Living in Boston, we take it for granted that if something happens to one of our children, we can find just the right doctor to take care of them. We can find someone with expertise, someone who will know the latest treatments, who will know exactly what to do.
Here in Boston, we have lots of pediatric specialists. These are doctors who have trained in pediatrics, so fully understand all the ways that children are different from adults, and have additional training in a particular area of medicine, like heart defects or hormone problems or cancer. Here in Boston, children can get the health care they need.
That’s not the case in other parts of the country. According to an article in this month’s Archives of Pediatric and Adolescent Medicine by Dr. Dennis Rosen of Children’s Hospital Boston, there is a national shortage of pediatric subspecialists. In Alaska, Idaho, Montana and Wyoming, for example, there are no pediatric pulmonologists. These doctors treat lung problems, like cystic fibrosis or asthma; they can make a tremendous difference in improving the lives of children with these diseases.
There are lots of reasons why this is happening. Financial reasons loom large: most young doctors have lots of debt from paying for medical school, and specialists are often paid less than general pediatricians. It’s also easier to have a flexible schedule as a general pediatrician, something that appeals to mothers—and most pediatricians are women.
Most of the funding for training doctors comes from Medicare, but here’s the glitch: independent hospitals for children, like Children’s Hospital Boston, don’t have a lot of Medicare patients. So they don’t qualify for the funding.
There’s another threat to the training of pediatric specialists, and this one hits home here in Boston: the funding of the training is under threat. It costs a lot of money to train doctors. I’m talking about the training that happens after medical school, the on-the-job training called residency and, for specialists, fellowship. These doctors are paid a salary (pretty low for the work they do), and there are other costs, like paying the doctors who teach them. We’re talking millions and millions of dollars.
Most of the funding for training doctors comes from Medicare, the government insurance program that gives health insurance coverage to people 65 and older (and people with certain health conditions). But here’s the glitch: independent hospitals for children, like Children’s Hospital Boston, don’t exactly have a lot of Medicare patients. So they don’t qualify for the funding.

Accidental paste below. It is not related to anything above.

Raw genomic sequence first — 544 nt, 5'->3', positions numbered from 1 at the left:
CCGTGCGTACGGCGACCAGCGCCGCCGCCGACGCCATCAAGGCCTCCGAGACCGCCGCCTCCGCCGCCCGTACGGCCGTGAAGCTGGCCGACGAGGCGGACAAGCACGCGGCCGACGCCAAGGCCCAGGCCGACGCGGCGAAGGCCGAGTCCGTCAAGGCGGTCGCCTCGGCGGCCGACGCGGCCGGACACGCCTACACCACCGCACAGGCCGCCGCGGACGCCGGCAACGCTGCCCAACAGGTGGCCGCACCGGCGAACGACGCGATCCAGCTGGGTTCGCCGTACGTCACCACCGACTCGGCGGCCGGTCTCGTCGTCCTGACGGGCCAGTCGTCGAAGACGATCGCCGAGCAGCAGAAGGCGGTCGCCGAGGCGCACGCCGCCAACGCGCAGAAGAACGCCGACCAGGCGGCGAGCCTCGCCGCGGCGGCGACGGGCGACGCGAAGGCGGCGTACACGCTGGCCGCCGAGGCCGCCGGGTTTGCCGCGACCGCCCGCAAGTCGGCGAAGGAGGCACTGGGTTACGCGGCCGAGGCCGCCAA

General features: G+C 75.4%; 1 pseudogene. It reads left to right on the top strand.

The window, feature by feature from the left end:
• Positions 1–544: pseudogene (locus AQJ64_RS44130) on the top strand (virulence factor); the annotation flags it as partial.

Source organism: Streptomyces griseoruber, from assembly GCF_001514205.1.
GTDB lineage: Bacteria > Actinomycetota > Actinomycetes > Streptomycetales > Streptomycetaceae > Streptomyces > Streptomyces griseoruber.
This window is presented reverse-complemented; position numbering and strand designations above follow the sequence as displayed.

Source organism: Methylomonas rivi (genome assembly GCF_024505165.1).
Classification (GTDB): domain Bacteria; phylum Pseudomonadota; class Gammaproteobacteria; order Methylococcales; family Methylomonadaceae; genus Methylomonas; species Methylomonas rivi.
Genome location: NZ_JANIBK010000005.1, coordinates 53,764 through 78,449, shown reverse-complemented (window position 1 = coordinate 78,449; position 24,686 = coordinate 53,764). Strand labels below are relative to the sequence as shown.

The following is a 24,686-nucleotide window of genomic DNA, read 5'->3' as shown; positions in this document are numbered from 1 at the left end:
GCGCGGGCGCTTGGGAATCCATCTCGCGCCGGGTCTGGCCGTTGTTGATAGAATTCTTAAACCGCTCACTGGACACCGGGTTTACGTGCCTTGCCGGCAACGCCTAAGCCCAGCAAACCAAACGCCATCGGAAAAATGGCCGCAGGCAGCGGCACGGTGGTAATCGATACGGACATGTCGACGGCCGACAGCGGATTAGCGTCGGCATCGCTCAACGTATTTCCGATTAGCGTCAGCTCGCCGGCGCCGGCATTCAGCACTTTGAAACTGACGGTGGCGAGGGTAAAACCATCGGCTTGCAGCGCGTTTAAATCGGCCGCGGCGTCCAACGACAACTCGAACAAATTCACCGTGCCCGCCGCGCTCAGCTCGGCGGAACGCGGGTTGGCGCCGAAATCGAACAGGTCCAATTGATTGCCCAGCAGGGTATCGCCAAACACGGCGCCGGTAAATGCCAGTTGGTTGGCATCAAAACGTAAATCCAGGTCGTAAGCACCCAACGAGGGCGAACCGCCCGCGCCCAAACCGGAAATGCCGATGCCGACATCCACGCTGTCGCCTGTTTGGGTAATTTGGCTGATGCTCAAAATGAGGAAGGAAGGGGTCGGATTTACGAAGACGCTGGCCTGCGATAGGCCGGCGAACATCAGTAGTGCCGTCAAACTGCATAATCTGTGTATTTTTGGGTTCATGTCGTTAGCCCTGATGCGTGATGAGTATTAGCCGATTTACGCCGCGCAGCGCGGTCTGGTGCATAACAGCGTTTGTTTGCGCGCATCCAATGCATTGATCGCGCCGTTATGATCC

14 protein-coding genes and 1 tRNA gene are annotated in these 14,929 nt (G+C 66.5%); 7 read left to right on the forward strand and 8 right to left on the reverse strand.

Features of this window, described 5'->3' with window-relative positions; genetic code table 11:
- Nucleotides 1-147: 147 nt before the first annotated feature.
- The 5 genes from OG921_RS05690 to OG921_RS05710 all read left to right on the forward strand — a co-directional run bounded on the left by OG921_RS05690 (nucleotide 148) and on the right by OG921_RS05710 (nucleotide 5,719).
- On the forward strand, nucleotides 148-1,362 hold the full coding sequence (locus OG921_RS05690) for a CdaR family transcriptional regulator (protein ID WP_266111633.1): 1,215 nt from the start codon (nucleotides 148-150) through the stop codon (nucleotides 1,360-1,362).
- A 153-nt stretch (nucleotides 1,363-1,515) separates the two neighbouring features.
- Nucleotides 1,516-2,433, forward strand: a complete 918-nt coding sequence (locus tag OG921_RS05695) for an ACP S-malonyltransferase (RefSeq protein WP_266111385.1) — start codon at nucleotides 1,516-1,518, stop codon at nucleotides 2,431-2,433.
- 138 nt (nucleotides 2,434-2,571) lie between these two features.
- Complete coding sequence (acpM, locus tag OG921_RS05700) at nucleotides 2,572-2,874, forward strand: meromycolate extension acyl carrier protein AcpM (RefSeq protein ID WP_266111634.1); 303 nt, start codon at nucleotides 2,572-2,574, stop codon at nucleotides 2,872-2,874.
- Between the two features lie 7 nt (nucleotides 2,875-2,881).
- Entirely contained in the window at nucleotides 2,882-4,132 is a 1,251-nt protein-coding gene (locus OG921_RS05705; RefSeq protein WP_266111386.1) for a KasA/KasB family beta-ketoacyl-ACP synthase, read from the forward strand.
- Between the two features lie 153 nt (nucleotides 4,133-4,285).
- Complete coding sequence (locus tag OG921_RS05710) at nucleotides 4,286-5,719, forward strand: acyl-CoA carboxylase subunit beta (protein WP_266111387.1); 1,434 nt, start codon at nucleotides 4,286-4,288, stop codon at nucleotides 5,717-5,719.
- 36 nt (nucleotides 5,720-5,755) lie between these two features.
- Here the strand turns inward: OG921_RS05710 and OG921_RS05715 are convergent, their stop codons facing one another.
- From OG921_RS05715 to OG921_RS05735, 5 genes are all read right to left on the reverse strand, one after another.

That’s where the Children’s Hospitals Graduate Medical Education (CHGME) program comes in. This government program doesn’t pay as much as Medicare does, but it helps—a lot. Problem is, the recently passed budget cut the program significantly, and a pending proposal for next year would eliminate it entirely.
There are certainly hospitals that see patients of all ages (and so get Medicare funding) that train pediatricians and pediatric subspecialists. Less than 1% of hospitals in the US are independent children’s hospitals. But those few hospitals, it turns out, train a third of all pediatricians—and half of all pediatric specialists.
Those hospitals, too, take care of the most severely ill children. They take care of more poor children than other hospitals. And, perhaps most importantly, they are the places where research and innovation happen: not only do they train specialists to take care of children now, but they are where people come together to find cures, and build hope for the future. Without CHGME funding, everything they do is threatened.
Here in the US, we are used to getting what we need. We figure that if something is important, like good health care, the people in charge will make it happen—and find a way to pay for it. So we don’t speak up or get involved.
Luckily for us, that usually works out. But sometimes it doesn’t. Sometimes the people in charge don’t make important things happen—often because they don’t understand just how important they are.
Our Massachusetts congressmen do understand. They are working hard to help. But to get CHGME funding restored, we’re going to need more on board.
So if you have a child who sees a specialist, speak up. If you know someone who has been made better by the latest pediatric research, speak up. If you are a specialist, or work in pediatric health care, speak up. Help legislators understand—and give them the stories they need to help other legislators understand.
This, really, affects all of us. It is about the future of our children, and they are the future of our world.
For more information on how to get involved, click here.